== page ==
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City Girl (1930 film)

From Wikipedia, the free encyclopedia

City Girl
Poster art for 1930 sound version of the film
Directed byF. W. Murnau
Written byMarion Orth
Berthold Viertel
Based onThe Mud Turtle (play)
by Elliott Lester
Produced byWilliam Fox
StarringCharles Farrell
Mary Duncan
CinematographyErnest Palmer
Edited byHarry H. Caldwell
Katherine Hilliker
Music byArthur Kay
Distributed byFox Film Corporation
Release date
  • February 16, 1930 (1930-02-16)
Running time
89 minutes
CountryUnited States
LanguagesSound film (Part-Talkie)
English Intertitles

City Girl is a 1930 American part-talkie sound film directed by F. W. Murnau, and starring Charles Farrell and Mary Duncan. It is based upon the play "The Mud Turtle" by Elliot Lester. Though shot as a silent feature, the film was refitted with some sound elements and released in 1930 as a sound film due to the public apathy to silent films. While the film has a few talking sequences, the majority of the film featured a synchronized musical score with sound effects using both the sound-on-disc and sound-on-film process.[1][2] The film is credited as being the primary inspiration for Terrence Malick's film Days of Heaven (1978).[1][2]

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  • City Girl - One of the best films directed by F.W. Murnau
  • 'City Girl' (1930) directed by F. W. Murnau, starring Charles Farrell and Mary Duncan -- full movie
  • CITY GIRL (1930) Original Trailer - Charles Farrell, Mary Duncan, David Torrence

Transcription

Plot

City Girl ad in The Film Daily, 1929

Lem Tustine is sent to Chicago by his father to sell the family farm's wheat crop. He meets Kate, a waitress who is sick of the endless bustle of the city, and she has dreams of living in the countryside. The stock market price of wheat starts to drop, and Lem hurriedly sells the crop for far less than the bottom line his father had given him.

Meanwhile, Lem has fallen in love with Kate, and they marry. They travel back to the countryside, but Lem's father, angry at the disastrous wheat sale, subjects Kate to hostility and physical abuse, mistakenly believing that she is simply after Lem's money. Lem fails to stand up to his father in support of Kate, and the relationship appears doomed. Matters are made worse when a group of farm hands arrive to help with the wheat harvest, and one of them named Mac tries to woo Kate. Lem's father interprets Mac's unwanted attentions as evidence of Kate's wanton nature, and he swears to break Lem and Kate apart.

When reports of a hailstorm destroying the country's wheat crops arrives, Lem's father tries to get the crop in early by working through the night. In an attempt to gain Kate's affections, Mac calls a strike to sabotage the harvest. Lem, reading a farewell letter from Kate, realizes that his own lack of action has caused all the misery, and he finally responds. He fights with Mac, berates his father and then searches for Kate. The workers abandon Mac and return to finish the harvest. Lem and Kate talk and finally agree to try again. Lem's father begs forgiveness from Kate as the film ends.

Cast

Music

The film featured a theme song entitled “In the Valley of My Dreams” which was composed by Pierre Norman and James Hanley.

Production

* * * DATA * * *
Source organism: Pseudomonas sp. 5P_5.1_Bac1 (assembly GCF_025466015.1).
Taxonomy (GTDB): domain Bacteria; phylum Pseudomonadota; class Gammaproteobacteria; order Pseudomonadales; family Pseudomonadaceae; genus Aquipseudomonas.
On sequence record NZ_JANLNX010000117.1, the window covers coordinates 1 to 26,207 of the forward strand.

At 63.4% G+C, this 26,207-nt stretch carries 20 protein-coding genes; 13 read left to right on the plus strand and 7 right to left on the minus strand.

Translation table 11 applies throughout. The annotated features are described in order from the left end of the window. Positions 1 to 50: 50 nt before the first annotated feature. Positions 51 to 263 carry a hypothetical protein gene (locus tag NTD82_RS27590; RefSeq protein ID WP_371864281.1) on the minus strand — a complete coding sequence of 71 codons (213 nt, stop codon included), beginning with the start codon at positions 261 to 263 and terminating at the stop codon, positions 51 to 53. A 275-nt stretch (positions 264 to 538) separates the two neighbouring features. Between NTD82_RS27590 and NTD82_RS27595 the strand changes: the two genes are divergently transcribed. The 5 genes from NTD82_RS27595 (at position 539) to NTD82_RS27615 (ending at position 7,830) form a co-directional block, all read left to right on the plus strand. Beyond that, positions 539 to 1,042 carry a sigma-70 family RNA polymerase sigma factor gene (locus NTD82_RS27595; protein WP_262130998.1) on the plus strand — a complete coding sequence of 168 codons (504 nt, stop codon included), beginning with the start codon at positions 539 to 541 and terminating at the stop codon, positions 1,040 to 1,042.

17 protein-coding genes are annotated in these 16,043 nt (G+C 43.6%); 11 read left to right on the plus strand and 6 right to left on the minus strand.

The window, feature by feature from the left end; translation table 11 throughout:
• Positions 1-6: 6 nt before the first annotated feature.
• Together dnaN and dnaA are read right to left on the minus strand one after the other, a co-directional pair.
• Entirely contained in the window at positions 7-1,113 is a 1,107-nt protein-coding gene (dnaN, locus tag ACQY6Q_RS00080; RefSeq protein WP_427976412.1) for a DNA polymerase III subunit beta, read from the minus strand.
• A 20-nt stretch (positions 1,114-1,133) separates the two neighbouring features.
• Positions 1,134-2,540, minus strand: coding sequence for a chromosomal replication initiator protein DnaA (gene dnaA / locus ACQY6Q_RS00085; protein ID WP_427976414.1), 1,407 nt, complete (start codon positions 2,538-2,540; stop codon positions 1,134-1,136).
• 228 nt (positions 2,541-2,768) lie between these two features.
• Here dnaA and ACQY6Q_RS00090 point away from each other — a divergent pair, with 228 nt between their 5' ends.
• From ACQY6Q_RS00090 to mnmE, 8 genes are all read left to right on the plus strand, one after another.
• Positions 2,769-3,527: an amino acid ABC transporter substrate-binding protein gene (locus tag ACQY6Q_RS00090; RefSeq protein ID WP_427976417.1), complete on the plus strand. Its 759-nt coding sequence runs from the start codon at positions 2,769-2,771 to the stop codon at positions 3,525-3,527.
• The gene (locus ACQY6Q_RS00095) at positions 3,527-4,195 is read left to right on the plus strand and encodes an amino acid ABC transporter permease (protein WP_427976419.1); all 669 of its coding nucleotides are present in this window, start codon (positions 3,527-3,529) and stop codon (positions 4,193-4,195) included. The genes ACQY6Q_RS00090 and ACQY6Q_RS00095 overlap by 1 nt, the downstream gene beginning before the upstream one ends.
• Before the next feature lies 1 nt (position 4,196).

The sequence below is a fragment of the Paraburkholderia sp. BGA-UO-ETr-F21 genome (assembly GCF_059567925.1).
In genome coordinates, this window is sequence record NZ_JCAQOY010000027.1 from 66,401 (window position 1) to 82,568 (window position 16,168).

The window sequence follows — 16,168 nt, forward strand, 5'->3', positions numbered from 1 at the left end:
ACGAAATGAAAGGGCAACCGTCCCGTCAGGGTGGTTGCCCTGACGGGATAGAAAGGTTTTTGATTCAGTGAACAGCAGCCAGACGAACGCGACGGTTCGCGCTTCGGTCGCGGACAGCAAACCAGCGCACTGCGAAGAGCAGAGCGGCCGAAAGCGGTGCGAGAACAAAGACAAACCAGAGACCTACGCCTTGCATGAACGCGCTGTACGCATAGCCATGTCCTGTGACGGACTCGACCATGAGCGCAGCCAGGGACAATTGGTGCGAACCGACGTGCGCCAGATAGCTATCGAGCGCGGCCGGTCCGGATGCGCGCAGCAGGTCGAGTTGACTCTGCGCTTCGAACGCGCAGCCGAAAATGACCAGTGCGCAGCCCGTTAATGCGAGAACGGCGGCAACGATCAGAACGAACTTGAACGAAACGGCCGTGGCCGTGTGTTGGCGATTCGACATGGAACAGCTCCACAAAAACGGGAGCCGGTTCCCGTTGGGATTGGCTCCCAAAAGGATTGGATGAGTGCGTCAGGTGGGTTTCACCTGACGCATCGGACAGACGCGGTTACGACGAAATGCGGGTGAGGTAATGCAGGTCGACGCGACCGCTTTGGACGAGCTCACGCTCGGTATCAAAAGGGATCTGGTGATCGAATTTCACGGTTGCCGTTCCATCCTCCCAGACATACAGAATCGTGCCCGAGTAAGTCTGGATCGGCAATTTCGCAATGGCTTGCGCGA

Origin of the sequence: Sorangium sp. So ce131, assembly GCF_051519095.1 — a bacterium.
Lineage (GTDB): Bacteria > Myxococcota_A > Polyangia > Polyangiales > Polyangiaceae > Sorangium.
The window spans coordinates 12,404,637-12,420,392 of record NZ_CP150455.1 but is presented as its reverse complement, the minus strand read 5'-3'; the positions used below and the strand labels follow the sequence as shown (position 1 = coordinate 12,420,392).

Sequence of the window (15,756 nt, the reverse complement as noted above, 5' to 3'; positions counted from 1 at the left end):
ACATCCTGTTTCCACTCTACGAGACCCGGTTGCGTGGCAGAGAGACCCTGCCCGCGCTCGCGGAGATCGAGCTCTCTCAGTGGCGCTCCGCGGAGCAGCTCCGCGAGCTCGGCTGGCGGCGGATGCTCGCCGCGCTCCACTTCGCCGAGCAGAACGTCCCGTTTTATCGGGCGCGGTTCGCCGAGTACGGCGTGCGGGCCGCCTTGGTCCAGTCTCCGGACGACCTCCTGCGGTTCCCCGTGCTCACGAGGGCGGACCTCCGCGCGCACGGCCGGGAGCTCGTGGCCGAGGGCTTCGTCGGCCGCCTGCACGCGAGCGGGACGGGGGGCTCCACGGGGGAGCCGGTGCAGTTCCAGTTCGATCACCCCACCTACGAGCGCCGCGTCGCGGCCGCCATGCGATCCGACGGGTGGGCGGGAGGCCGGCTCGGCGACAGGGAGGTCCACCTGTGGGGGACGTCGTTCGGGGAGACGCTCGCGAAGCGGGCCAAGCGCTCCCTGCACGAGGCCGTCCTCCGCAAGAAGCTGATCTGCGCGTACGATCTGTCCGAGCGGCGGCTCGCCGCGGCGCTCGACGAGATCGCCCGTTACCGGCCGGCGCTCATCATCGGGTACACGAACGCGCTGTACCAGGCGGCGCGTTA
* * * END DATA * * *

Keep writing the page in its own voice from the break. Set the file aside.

City Girl was shot on location in Athena[3] and Pendleton, Oregon. According to research by film historians, a farm was constructed for the making of the film.[4]

According to a newspaper article in the Heppner Gazette-Times on the arrival of Murnau and actress Mary Duncan in Pendleton, the film's original working title was Our Daily Bread.[5] Upon her arrival to shoot the film in August 1928, Duncan was granted the Round-Up Queen of the 1928 Pendleton Round-Up rodeo.[5]

The Fox Film studios for whom Murnau was working were subject to a takeover during filming. The new owners requested a number of changes to City Girl, including the addition of sound sequences which Murnau resisted, and eventually he walked away to begin filming Tabu, A Story of the South Seas. The sound version of City Girl was released at a time when all-talking pictures were the norm. Consequently, the film flopped at the box office because it was considered extremely outdated by the time it was in general release.

Rediscovery

During the early sound era, silent versions were routinely made for theatres that had not yet converted to sound. A forgotten copy of the silent version of this film was among those rescued from the Fox vaults in 1970 by Eileen Bowser of Museum of Modern Art and screened at the museum.[6][7]

References

  1. ^ a b French, Phillip (May 21, 2011). "City Girl". The Guardian. Retrieved December 22, 2015.
  2. ^ a b "City Girl. 1930. Directed by F. W. Murnau". Museum of Modern Art. May 27, 2018. Archived from the original on January 18, 2021.
  3. ^ Williams, Heidi (April 30, 2009). "Review: The Beaver State's film heritage: The Oregon sesquicentennial film festival". Oregon Live. Retrieved January 21, 2016.
  4. ^ Danks, Adrian (October 2003). "Reaching Beyond the Frame: Murnau's City Girl". Senses of Cinema. Retrieved January 26, 2016.
  5. ^ a b "Movie Star Chosen for Round-Up Queen". Heppner Gazette-Times. August 21, 1928. p. 6.
  6. ^ Hudson, David. "MoMA Presents Fox Rarities". The Criterion Collection. Retrieved January 4, 2022.
  7. ^ Weiler, A. H. (June 3, 1970). "Modern Art Museum to Show Series of 6 Vintage Fox Films". The New York Times. ISSN 0362-4331. Retrieved January 4, 2022.

External links

This page was last edited on 27 May 2024, at 06:56
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